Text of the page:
Revelation 18 is an interesting picture. Babylon… the world’s system… that which so many have put their hope in for so long… has fallen. It has been exposed for the corruption at its core. It has been exposed as inadequate, to say the least. The Kingdom of God is revealed as what is lasting and powerful.

Yet, so many weep over the collapse of Babylon. For many, it’s the end of their economic income stream. Money had been their god, and that god was gone. Kings would weep because Babylon had delivered to them a false sense of power. Power was their god and that god was now dead.

The clear warning give to the people of God was to come out of Babylon. Do NOT share in her sins.

It is a call to allegiance. The call of God to people everywhere and in every time has been a call of allegiance. The call of Babylon has been the same. Those powerful draws we feel in our soul are calls to allegiance. Which call will we answer?

As believers in this world, those allegiances still call out to us. The Kingdom of God calls out, as do the kingdoms of this world. Believers have the ability to respond to those calls. Where will we land our ultimate allegiance?

Silence in Heaven and the Prayers of the Saints

Revelation 8 gives a break in the first few verses. John’s visions have been utter chaos. The first six seals have unleashed visions of terror. War, famine, economic collapse, natural disasters… and he didn’t even have CNN at the time!

Then, he is whisked into a vision of heaven and the incredible worship in Revelation 7.

But then… silence.

The seventh seal is broken and silence reigns in heaven for half an hour. Thirty minutes of silence. We can’t stand 30 seconds of silence.

It is the quiet before the next storm.

We then get a picture of intercession and prayer that is astounding. The prayers of the saints are brought before the Lord as incense. When the prayers have accumulated, God responds. And he responds powerfully. 

“Then the angel took the incense container and filled it with fire from the altar. He threw it down to the earth, and there were thunder, voices, lightning, and an earthquake.” (Rev. 8:5, CEB)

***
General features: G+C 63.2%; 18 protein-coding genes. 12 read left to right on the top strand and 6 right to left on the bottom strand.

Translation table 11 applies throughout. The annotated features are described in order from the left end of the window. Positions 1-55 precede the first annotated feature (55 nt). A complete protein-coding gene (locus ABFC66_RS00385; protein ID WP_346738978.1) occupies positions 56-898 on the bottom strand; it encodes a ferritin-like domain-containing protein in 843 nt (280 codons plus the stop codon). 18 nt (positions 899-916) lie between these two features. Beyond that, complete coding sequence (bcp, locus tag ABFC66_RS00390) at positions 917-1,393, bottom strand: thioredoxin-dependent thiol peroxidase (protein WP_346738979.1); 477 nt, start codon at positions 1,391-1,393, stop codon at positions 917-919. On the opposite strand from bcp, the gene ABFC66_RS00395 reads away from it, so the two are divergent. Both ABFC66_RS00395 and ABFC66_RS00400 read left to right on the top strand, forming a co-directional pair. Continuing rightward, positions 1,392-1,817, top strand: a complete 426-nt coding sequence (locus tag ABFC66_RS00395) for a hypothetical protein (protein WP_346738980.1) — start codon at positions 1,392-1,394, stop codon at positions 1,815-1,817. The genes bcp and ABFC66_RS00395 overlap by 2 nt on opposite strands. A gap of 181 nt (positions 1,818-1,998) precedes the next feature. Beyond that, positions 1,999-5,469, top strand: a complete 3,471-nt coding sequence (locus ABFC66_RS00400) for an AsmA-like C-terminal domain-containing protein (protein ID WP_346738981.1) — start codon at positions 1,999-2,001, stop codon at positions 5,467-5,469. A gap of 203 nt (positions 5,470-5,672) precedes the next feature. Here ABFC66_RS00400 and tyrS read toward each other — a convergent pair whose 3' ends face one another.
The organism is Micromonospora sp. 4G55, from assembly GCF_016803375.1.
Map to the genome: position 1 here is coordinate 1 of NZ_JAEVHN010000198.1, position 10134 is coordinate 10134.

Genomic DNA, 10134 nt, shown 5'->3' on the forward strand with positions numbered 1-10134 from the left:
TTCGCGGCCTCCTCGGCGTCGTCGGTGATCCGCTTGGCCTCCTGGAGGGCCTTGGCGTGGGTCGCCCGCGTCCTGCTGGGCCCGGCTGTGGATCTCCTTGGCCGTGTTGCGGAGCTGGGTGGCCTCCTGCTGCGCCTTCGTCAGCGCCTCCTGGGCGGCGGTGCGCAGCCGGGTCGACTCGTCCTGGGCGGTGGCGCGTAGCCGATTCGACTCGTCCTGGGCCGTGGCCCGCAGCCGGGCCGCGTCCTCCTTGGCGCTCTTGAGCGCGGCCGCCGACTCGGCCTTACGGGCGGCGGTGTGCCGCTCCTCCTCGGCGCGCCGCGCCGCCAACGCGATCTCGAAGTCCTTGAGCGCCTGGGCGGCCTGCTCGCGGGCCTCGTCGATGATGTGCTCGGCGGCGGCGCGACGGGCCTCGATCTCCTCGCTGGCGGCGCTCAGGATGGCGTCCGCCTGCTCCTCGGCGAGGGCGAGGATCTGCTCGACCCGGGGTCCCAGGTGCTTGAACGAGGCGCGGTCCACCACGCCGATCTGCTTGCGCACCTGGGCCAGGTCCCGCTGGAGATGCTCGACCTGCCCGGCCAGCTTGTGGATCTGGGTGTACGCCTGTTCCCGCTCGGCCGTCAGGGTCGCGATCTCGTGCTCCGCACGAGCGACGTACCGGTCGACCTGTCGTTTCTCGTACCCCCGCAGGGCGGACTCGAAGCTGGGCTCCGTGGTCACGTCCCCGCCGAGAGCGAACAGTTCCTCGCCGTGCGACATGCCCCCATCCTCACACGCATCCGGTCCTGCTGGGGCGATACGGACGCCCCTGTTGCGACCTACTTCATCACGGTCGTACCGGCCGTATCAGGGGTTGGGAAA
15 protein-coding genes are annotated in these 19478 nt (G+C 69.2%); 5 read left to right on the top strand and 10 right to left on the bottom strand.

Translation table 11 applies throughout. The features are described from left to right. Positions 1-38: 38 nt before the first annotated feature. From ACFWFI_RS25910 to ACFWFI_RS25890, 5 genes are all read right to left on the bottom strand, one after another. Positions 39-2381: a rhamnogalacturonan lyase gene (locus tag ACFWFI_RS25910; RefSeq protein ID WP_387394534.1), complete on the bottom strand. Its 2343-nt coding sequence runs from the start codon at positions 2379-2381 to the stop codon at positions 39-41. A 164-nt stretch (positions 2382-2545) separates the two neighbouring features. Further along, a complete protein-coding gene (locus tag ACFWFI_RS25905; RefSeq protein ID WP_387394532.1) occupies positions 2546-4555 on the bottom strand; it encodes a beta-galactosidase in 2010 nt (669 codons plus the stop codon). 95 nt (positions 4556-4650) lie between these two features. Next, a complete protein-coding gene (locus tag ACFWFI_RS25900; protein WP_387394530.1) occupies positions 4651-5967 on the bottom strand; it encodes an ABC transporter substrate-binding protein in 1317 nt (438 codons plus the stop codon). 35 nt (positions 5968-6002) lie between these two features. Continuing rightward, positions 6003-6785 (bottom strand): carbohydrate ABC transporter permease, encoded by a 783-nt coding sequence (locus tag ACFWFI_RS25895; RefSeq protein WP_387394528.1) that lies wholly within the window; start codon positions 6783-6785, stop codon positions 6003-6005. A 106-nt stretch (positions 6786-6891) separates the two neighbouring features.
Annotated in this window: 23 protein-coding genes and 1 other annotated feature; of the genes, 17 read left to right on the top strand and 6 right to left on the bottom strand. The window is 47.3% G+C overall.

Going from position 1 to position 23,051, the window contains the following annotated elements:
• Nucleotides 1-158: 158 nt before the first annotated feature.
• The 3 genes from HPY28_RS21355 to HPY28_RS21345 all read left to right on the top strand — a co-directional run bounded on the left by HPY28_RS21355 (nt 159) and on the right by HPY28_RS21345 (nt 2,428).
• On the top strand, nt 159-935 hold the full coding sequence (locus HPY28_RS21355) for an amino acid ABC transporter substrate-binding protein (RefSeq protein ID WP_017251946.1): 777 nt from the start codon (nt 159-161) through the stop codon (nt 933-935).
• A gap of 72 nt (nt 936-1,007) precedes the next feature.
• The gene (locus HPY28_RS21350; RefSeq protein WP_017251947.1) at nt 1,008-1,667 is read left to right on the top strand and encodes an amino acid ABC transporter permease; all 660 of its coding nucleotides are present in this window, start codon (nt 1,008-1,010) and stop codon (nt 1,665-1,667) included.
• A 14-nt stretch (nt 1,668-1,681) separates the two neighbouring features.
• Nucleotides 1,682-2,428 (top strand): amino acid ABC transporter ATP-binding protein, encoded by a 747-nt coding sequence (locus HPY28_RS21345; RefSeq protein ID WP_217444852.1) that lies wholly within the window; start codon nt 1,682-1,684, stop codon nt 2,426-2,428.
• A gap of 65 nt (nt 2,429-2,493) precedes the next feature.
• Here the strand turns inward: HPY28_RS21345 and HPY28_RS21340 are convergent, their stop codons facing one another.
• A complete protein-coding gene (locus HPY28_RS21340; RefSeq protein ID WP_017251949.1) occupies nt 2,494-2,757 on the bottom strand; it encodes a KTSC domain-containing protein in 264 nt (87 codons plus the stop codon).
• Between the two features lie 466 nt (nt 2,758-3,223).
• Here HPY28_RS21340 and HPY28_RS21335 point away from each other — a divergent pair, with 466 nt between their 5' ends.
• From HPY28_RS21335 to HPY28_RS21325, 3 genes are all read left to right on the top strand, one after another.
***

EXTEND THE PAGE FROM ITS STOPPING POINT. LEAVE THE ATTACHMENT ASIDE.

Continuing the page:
I’m just wondering: What happens when I pray? 

The prayers of the saints should move heaven.

Why Does the Church Suffer?

We don’t suffer in America, or the Western world. Yet, the Church suffers. Revelation is vital to the suffering Church. This is a letter we need to read and understand. It’s not about escape from suffering. It is the understanding of why the Church goes through hard times. It is understanding the presence of Christ in that suffering.

Why does the Church suffer?

13 When the dragon saw that he had been hurled to the earth, he pursued the woman who had given birth to the male child. 14 The woman was given the two wings of a great eagle, so that she might fly to the place prepared for her in the wilderness, where she would be taken care of for a time, times and half a time, out of the serpent’s reach. 15 Then from his mouth the serpent spewed water like a river, to overtake the woman and sweep her away with the torrent. 16 But the earth helped the woman by opening its mouth and swallowing the river that the dragon had spewed out of his mouth. 17 Then the dragon was enraged at the woman and went off to wage war against the rest of her offspring —those who keep God’s commands and hold fast their testimony about Jesus. (Rev. 12:13-17, NIV)

We are the Church at war. You can’t claim pacifism on this one. There is an enemy locked and loaded.


A scenario that occurs quite regularly throughout Revelation is a picture of rebellion. There are people so against God they don’t want to face him at all. When the world is literally falling all around them, they call out for the boulders to crush them rather than face God.

Even when God is revealing himself full force and the open rebellion of humanity is crashing down all around, there is no repentance. It is the picture of full out rebellion. It is the picture of what has gone wrong at the core of the Fall: we just want to be our own gods.

The only problem with that scenario is that there is only one God, and his glory will not be shared by another.

Revelation is a sober read.

The Door Standing Open in Heaven

Once the visions really start pounding away at John in Revelation, one key thing to look for is the consistent view into heaven.

This is where all the craziness begins. Before the Lord shows John the visions, he shows him what is going on in heaven. It is WORSHIP. It is putting all the attention on the Lamb. It is knowing there is One… and only One who is worthy.

“John, remember this. See this now, because this is what is going on right now in my presence. All the other crazy stuff is prelude. THIS is the ultimate picture.”

There will be key times throughout the book that John will be taken into that presence once again. The reminders are always there. There is ONE who sits on the throne. There is ONE who is worthy. No matter the chaos on this earth… in the tragedy… in the foolishness… there is a greater reality. It is in the worship of ONE.

There is a door standing open. Find that door in worship.